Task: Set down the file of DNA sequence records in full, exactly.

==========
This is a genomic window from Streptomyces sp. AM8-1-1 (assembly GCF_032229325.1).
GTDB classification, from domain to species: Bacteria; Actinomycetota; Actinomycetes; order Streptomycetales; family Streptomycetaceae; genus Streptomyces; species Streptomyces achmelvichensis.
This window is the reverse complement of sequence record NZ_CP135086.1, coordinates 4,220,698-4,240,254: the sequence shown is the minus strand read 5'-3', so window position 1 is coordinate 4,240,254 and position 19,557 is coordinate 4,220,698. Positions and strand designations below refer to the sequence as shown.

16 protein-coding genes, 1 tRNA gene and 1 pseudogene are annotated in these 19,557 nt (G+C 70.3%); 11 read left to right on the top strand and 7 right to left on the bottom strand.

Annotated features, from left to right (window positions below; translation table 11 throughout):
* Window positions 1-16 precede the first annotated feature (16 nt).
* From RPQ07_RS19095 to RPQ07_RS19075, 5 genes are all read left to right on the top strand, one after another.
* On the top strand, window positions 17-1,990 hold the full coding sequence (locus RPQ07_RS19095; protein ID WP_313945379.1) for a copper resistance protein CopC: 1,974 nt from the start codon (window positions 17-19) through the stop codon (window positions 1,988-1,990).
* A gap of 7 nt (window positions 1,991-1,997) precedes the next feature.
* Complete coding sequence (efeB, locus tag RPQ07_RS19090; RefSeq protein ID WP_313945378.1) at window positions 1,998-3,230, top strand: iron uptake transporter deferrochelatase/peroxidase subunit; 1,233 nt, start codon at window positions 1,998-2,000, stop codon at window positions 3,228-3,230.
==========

This is a genomic window from Streptomyces sp. AM8-1-1 (assembly GCF_032229325.1).
GTDB classification, from domain to species: Bacteria; Actinomycetota; Actinomycetes; order Streptomycetales; family Streptomycetaceae; genus Streptomyces; species Streptomyces achmelvichensis.
This window is the reverse complement of sequence record NZ_CP135086.1, coordinates 4,220,698-4,240,254: the sequence shown is the minus strand read 5'-3', so window position 1 is coordinate 4,240,254 and position 19,557 is coordinate 4,220,698. Positions and strand designations below refer to the sequence as shown.

16 protein-coding genes, 1 tRNA gene and 1 pseudogene are annotated in these 19,557 nt (G+C 70.3%); 11 read left to right on the top strand and 7 right to left on the bottom strand.

Annotated features, from left to right (window positions below; translation table 11 throughout):
* Window positions 1-16 precede the first annotated feature (16 nt).
* From RPQ07_RS19095 to RPQ07_RS19075, 5 genes are all read left to right on the top strand, one after another.
* On the top strand, window positions 17-1,990 hold the full coding sequence (locus RPQ07_RS19095; protein ID WP_313945379.1) for a copper resistance protein CopC: 1,974 nt from the start codon (window positions 17-19) through the stop codon (window positions 1,988-1,990).
* A gap of 7 nt (window positions 1,991-1,997) precedes the next feature.
* Complete coding sequence (efeB, locus tag RPQ07_RS19090; RefSeq protein ID WP_313945378.1) at window positions 1,998-3,230, top strand: iron uptake transporter deferrochelatase/peroxidase subunit; 1,233 nt, start codon at window positions 1,998-2,000, stop codon at window positions 3,228-3,230.